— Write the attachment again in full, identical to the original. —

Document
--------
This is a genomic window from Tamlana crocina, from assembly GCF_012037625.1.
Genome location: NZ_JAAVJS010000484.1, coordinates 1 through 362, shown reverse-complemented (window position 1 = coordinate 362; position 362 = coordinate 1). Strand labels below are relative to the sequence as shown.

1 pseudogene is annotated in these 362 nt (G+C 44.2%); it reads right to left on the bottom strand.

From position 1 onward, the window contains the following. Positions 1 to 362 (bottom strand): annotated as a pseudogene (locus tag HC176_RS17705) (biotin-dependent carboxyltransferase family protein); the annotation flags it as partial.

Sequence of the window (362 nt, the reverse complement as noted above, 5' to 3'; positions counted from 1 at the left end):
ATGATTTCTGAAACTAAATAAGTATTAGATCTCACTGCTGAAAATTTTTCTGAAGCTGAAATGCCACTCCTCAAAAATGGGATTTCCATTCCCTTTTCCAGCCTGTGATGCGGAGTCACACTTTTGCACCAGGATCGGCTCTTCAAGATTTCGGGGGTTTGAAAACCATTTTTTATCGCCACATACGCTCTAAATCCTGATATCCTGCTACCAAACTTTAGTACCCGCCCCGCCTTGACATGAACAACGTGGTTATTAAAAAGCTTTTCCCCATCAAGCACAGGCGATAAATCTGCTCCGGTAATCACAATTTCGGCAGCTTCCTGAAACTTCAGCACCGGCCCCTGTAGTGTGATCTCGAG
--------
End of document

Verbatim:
This is a genomic window from Tamlana crocina, from assembly GCF_012037625.1.
Genome location: NZ_JAAVJS010000484.1, coordinates 1 through 362, shown reverse-complemented (window position 1 = coordinate 362; position 362 = coordinate 1). Strand labels below are relative to the sequence as shown.

1 pseudogene is annotated in these 362 nt (G+C 44.2%); it reads right to left on the bottom strand.

From position 1 onward, the window contains the following. Positions 1 to 362 (bottom strand): annotated as a pseudogene (locus tag HC176_RS17705) (biotin-dependent carboxyltransferase family protein); the annotation flags it as partial.

Sequence of the window (362 nt, the reverse complement as noted above, 5' to 3'; positions counted from 1 at the left end):
ATGATTTCTGAAACTAAATAAGTATTAGATCTCACTGCTGAAAATTTTTCTGAAGCTGAAATGCCACTCCTCAAAAATGGGATTTCCATTCCCTTTTCCAGCCTGTGATGCGGAGTCACACTTTTGCACCAGGATCGGCTCTTCAAGATTTCGGGGGTTTGAAAACCATTTTTTATCGCCACATACGCTCTAAATCCTGATATCCTGCTACCAAACTTTAGTACCCGCCCCGCCTTGACATGAACAACGTGGTTATTAAAAAGCTTTTCCCCATCAAGCACAGGCGATAAATCTGCTCCGGTAATCACAATTTCGGCAGCTTCCTGAAACTTCAGCACCGGCCCCTGTAGTGTGATCTCGAG